Hi! My name is Paul Tang and I just finished my second year at UofT studying computer science specialist and cognitive science major. During this summer, I enrolled in STA299 under the supervision of Prof. Pascal Tyrrell to learn how to conduct research, and I will be sharing my experience in this reflection blog post.
The first phase of my ROP experience concerns formulating a research question. Having a keen interest in machine learning, I got my inspiration for combining it with my research from a weekly lab meeting where Mauro presented his graduate research work (on the generation of synthetic ultrasound image data). I decided to focus on the problem that the amount of annotated data in the field of medical imaging is often limited for effective supervised training. Eventually, by reading papers and discussing my ideas with Prof. Tyrrell during the first few weeks, the solution I decided on was to use self supervised learning to pretrain a machine learning model for improving its performance. In particular, I chose the contrastive learning based self supervised learning method called DenseCL. Luckily, I got my data right at the lab using the ultrasound knee recess distension dataset for semantic segmentation. My ROP project dealt with comparing the effect of using DenseCL pretraining on the segmentation performance.
At first, I was doubtful of my research question: afterall, many papers I read already showed using self supervised pretraining did improve task performance, so wouldn’t my research be too “obvious”? However, I realized along the way that some interesting gaps still existed (e.g. current self supervised pretrain methods used in the domain of medical images do not extract local image features, which could be helpful for segmentation tasks), and these gave me confidence and excitement for my research.
Getting to work, I first identified the github repositories I would use in my project. Setting up the environment and the repositories to work with my dataset took much longer than expected (in fact, I had to switch to a different github repository due to “false advertising” from the original one), and I learned that checking with lab members (Mauro, Atsuhiro) and asking for ideas when starting to work on anything could save much needed time. I made several mistakes while training my models. When I first obtained the performance result (mIoU) from my segmentation model, I was relieved that it was consistent with previous results obtained in the lab. However, using this model in another experiment produced highly untypical results, which led me back to debug the model. Eventually the problem was found to be due to small batch size. Although this mistake cost me much training time, it did allow me to explore and gain familiarity with the configurations of a machine learning model, which I find very rewarding.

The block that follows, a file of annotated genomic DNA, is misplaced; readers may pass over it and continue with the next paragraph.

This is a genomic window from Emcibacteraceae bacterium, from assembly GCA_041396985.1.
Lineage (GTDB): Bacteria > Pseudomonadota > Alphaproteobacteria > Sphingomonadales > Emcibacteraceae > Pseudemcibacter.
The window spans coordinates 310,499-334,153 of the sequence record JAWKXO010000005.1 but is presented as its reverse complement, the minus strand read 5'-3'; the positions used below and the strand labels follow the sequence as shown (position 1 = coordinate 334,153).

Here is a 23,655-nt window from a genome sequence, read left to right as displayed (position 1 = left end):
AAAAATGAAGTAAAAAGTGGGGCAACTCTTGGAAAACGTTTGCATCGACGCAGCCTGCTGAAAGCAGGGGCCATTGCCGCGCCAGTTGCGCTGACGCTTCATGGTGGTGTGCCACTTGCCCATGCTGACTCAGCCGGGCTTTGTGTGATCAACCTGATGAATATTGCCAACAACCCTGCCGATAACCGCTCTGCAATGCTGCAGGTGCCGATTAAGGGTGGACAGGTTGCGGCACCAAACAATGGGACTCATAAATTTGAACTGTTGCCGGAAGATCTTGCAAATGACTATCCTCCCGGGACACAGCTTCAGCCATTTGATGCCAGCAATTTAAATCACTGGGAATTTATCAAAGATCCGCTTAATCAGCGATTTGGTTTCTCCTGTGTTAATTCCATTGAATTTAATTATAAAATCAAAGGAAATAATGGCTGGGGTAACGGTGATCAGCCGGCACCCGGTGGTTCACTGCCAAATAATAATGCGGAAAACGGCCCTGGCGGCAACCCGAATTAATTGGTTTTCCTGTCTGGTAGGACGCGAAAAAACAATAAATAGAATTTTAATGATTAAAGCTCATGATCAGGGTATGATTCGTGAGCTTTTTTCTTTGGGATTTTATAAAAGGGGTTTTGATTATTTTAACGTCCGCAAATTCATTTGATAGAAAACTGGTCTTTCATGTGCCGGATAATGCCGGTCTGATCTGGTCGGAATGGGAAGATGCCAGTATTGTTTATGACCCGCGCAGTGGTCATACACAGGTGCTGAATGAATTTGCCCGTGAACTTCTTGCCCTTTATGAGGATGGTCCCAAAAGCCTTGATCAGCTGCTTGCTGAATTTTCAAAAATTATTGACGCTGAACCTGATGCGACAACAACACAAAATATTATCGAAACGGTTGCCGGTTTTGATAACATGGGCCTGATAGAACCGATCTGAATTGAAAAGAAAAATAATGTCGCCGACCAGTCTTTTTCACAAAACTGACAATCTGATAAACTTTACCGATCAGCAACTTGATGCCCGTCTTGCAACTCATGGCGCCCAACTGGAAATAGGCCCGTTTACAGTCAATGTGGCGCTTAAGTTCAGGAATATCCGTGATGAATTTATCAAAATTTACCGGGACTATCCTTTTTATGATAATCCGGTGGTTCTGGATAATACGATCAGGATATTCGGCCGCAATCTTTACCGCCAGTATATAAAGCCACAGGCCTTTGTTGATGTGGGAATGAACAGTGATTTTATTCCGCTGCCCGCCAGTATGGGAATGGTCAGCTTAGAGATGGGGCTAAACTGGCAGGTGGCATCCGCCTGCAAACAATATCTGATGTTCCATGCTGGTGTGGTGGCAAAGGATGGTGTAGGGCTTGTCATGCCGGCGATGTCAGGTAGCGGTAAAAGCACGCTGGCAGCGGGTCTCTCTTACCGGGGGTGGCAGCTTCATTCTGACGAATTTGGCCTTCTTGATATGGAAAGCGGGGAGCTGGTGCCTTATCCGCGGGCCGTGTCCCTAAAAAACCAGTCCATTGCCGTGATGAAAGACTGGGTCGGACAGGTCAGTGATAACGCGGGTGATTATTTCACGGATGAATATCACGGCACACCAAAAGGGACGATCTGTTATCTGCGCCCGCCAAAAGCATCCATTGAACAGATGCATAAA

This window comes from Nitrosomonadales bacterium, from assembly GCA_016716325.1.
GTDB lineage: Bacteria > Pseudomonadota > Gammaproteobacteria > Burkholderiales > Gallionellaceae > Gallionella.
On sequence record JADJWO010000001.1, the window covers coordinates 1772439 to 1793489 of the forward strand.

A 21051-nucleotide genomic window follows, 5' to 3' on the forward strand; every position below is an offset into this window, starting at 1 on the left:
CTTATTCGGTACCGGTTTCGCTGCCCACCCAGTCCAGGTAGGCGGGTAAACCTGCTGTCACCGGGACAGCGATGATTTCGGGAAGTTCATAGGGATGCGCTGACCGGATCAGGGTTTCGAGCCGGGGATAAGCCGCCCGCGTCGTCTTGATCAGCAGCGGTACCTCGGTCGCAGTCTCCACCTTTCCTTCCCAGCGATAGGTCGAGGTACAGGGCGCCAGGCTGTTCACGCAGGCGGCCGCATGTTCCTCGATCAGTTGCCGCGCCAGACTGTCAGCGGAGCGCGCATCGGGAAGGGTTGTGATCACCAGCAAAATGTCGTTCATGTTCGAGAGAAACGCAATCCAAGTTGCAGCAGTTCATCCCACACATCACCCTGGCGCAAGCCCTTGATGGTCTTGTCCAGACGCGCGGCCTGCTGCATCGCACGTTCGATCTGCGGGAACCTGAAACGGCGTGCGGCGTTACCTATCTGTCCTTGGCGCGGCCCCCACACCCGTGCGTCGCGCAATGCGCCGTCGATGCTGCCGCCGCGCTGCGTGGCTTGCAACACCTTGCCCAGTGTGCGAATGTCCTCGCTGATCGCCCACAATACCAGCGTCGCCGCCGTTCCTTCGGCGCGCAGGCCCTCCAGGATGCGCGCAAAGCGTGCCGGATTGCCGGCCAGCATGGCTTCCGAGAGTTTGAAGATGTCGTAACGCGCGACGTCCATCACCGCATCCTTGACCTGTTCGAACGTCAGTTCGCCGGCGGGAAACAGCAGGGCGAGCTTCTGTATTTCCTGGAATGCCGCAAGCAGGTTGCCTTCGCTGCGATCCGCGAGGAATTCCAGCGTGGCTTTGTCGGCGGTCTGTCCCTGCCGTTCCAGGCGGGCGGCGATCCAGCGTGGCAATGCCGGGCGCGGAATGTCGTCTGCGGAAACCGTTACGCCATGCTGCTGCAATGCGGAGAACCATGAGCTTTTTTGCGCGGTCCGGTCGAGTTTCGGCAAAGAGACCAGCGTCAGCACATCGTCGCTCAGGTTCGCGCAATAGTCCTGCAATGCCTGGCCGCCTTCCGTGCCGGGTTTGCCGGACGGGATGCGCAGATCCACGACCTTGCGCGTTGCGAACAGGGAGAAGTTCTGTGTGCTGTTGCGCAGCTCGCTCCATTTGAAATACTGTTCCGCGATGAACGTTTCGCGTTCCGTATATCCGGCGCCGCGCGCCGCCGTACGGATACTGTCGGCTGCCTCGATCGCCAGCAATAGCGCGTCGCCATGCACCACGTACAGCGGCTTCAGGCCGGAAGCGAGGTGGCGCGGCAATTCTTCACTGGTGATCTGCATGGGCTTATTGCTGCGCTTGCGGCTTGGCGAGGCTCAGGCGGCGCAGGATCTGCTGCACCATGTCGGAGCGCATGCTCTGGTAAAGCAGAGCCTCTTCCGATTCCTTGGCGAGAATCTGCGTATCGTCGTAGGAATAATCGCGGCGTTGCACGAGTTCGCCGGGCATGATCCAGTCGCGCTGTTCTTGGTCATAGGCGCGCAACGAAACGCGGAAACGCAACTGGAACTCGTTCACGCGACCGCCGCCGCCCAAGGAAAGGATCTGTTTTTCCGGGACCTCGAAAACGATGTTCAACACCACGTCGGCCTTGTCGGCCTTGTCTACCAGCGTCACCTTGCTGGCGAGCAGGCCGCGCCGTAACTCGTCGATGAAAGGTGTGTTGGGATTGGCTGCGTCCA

Eventually, I obtained results that show a small performance improvement in using DenseCL pretraining for the segmentation of ultrasound knee distention images. My project still had its limitations: my result was not statistically rigorous as I didn’t account for randomness in the training process. Furthermore, the amount of images I used for DenseCL pretraining is much fewer than what would typically be used in a self supervised learning setting. These limitations served as great motivation for further research.
This research experience taught me how humbling doing research was: many things I took for granted require careful testing, and that many gaps still exist in the current literature upon closer inspection. I am thankful to Prof. Tyrrell’s openness for allowing us to choose our own research questions, and I am thankful to all the help the lab members (especially Mauro and Atsuhiro) provided to me.